by Charles R. Swindoll
Read Job 42:9–15
Did you read that too quickly? The end of verse 9? Mark it. “The LORD accepted.” And then, “The LORD restored.” End of verse 10, “The LORD increased.” Beginning of verse 12, “The LORD blessed.” Those are words of grace—statements of divine favor. Let them hit with full impact:
Because of the fallout of our cynical society, you and I are being programmed to rush by words of grace and blessing and to hurry on to words that are negative. They bring us down. Killings in the workplace. Mold in your house. Weather disasters. Fractured families. Forest fires. High rate of divorce. Economic woes. Acts of terrorism. The homeless. Fallen ministers. Broken hearts. Mistreatment of children. Spouse abuse. Chemical dependence. Deadbeat dads. Premature deaths. Fraudulent builders. Rising unemployment. Scandals among CEOs and famous athletes. On and on. That’s what fills the evening news.
We never hear: “Now, tomorrow night we’ll report only good news.” Instead, it’s “Stay tuned if you think that report was bad; in a moment we’ll have a full exposé.”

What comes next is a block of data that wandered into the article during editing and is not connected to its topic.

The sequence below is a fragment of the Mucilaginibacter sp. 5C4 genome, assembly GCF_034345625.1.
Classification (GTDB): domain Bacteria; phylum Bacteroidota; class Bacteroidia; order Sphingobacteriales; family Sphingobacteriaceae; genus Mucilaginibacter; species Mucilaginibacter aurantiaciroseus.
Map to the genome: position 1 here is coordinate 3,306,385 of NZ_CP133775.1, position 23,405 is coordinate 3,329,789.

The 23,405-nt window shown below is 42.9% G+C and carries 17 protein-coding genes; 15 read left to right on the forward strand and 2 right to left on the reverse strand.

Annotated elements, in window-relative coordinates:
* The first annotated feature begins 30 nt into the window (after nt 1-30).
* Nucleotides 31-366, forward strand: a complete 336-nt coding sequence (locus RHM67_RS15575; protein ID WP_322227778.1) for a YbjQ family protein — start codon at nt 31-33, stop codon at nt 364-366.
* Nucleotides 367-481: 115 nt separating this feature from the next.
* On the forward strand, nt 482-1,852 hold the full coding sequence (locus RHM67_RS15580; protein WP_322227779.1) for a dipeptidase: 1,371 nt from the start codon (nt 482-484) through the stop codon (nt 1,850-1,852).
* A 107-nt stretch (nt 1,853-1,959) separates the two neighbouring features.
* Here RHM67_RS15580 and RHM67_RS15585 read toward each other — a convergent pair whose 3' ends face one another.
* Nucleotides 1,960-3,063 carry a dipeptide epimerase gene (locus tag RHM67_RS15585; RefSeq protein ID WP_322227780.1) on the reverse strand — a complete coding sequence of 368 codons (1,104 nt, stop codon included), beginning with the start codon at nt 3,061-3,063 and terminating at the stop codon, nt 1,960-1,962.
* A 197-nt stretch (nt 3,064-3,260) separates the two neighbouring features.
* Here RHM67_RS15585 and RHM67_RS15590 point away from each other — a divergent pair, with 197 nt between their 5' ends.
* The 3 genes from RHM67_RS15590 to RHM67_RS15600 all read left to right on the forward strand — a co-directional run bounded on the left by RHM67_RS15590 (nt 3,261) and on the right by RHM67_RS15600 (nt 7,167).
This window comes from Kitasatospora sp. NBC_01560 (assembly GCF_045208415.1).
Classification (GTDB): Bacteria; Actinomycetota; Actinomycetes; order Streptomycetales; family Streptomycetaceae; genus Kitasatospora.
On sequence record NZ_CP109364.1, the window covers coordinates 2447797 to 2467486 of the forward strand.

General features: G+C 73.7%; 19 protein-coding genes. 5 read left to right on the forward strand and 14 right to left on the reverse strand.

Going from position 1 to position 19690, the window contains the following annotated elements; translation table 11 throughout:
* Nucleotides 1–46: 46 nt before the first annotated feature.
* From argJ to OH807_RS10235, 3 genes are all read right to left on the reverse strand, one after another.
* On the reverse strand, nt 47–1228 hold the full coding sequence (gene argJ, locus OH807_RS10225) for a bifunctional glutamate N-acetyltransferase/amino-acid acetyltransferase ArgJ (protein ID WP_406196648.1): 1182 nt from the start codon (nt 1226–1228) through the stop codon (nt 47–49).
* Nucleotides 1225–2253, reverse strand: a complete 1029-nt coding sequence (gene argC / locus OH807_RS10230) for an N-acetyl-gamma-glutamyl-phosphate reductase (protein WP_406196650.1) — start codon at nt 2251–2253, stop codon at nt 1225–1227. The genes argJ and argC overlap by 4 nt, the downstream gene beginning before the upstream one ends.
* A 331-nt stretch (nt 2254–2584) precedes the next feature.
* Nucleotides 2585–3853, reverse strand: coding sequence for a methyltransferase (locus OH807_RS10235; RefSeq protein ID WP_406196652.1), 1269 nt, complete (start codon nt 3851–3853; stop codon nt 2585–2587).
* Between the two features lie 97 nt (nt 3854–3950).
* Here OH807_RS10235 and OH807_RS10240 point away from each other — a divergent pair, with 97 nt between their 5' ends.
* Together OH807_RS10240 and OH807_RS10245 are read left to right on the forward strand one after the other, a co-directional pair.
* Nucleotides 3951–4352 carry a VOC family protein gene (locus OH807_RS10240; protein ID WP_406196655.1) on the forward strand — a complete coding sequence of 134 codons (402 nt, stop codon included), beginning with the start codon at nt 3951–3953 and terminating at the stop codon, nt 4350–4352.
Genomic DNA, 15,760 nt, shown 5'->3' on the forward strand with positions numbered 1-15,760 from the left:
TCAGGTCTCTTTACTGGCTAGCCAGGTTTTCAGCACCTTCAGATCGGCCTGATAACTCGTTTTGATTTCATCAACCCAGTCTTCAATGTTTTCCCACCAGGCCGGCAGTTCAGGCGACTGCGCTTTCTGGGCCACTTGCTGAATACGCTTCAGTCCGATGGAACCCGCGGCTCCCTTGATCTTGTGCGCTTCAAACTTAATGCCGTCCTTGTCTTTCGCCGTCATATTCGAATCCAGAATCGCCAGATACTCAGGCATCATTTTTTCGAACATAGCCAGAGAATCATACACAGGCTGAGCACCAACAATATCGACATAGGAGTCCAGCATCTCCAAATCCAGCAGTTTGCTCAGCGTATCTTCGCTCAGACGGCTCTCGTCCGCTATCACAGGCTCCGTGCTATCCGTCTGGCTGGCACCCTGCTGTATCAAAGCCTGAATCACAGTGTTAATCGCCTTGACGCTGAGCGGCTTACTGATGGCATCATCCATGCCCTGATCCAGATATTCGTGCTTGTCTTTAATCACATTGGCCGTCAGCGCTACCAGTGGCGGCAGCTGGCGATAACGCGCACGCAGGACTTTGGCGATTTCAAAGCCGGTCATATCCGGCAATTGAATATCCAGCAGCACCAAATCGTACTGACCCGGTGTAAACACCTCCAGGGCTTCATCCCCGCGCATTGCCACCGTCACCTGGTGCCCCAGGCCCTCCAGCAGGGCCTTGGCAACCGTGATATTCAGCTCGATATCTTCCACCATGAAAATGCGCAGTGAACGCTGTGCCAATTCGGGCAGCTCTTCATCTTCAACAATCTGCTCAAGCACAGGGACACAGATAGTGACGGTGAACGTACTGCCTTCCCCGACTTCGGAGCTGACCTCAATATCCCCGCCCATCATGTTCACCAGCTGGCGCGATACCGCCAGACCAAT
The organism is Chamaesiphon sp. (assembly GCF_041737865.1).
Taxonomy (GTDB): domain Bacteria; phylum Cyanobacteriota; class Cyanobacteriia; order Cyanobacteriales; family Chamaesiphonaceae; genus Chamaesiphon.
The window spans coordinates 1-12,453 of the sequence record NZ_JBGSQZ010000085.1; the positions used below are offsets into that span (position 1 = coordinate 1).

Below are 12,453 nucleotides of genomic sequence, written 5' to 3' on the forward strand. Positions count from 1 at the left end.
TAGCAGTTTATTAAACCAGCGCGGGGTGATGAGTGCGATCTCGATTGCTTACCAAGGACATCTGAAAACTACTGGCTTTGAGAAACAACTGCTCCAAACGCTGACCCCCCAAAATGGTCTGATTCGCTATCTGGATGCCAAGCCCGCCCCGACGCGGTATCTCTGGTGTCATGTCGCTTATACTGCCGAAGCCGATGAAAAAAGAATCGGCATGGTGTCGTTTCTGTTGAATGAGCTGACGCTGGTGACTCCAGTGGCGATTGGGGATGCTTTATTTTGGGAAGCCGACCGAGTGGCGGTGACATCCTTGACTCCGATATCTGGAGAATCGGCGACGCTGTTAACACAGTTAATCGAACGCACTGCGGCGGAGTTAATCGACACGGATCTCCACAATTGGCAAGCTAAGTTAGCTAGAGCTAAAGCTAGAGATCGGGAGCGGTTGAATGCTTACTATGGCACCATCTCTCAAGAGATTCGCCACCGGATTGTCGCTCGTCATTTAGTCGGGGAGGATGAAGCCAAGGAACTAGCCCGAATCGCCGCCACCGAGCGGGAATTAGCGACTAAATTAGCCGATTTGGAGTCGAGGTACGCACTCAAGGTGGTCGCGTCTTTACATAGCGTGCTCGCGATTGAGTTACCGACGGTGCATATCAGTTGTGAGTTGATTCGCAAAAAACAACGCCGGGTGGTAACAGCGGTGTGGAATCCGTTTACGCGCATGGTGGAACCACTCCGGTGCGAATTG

I mean, even the weatherman predicts “partly cloudy.” He never says, “Mainly sunny tomorrow.” It’s always a 20 percent chance of rain. He never says, “There’s an 80 percent probability of sunshine.” And furthermore, he’s usually wrong (talk about job security). Enough of all that!
Who does God bless? Job! This is great news! You haven’t forgotten that Job cursed the day he was born, have you? Or that he resented the fact he didn’t die when he was placed on his mother’s breast? He was also the one who said, “I am not at ease. I am not quiet.” In other words, “I resent what has happened.” That’s the same Job who is wonderfully blessed at the end of the book. Why? Grace, grace, grace, grace, grace!
Excerpted from Charles R. Swindoll, Great Days with the Great Lives (Nashville: W Publishing Group, 2005). Copyright © 2005 by Charles R. Swindoll, Inc. All rights reserved. Used by permission.